"Maybe you're too rich for this business,'' a friend tells Murakama, the stone-faced gangster hero of ''Sonatine.'' Murakama, who rarely says anything, has let it slip that he is tired. Very tired. When he is not actually engaged in the business of being a yakuza, he simply stops moving at all, and sits, staring into space, sometimes with a cigarette, sometimes not.
He is tired of living, but not scared of dying, because death, he explains, would at least put an end to his fear of death, which is making his life not worth living. When he explains this perfectly logical reasoning, you look to see if he is smiling, but he isn't. He has it all worked out.
''Sonatine'' is the latest film to be released in this country by Takeshi Kitano, who wrote, directed and edited it--and stars in it under his acting name, Beat Takeshi. It arrives here only a month after ''Fireworks,'' his 1997 Venice Film Festival winner, but was made in 1993, the fourth of his seven films. He is the biggest star in Japan right now, and as a filmmaker one of the most intriguing.
This film is even better than ''Fireworks.'' It shows how violent gangster movies need not be filled with stupid dialogue, nonstop action and gratuitous gore. ''Sonatine'' is pure, minimal and clean in its lines; I was reminded of Jean-Pierre Melville's ''Le Samourai'' (1967), another film about a professional killer who is all but paralyzed by existential dread.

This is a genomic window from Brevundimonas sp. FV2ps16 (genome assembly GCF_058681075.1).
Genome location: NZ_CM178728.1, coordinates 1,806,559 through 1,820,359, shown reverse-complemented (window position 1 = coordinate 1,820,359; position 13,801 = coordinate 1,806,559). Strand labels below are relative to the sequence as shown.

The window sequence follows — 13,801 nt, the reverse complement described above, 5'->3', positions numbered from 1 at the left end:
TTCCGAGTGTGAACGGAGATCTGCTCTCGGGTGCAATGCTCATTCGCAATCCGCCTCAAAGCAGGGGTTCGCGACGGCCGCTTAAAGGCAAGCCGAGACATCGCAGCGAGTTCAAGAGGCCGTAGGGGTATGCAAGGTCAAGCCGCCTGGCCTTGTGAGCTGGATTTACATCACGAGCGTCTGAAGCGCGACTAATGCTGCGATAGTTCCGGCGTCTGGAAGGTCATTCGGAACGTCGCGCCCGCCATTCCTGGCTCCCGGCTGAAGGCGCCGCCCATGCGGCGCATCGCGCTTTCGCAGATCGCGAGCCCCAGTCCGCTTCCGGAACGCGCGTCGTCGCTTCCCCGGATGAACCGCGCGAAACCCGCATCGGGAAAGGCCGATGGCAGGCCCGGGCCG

Neither movie depends on extended action scenes because neither hero finds them fun. There is the sense in a lot of American action movies that Bruce Willis or Arnold Schwarzenegger enjoy the action in the way, say, that they might enjoy a football game. Murakama and the French samurai (Alain Delon) do jobs--jobs they have lost the heart for, jobs that have extinguished in them the enjoyment of life.
As the film opens, Murakama and his crew are being signed by a yakuza overlord to travel to Okinawa, as soldiers on loan to an ally who is facing gang warfare. They sense that something is phony about the assignment. ''The last time you sent us out,'' Murakama tells his boss, ''I lost three men. I didn't enjoy that.'' Murakama is correct in his suspicions: The district he controls has become so lucrative that the boss wants to move in and take over.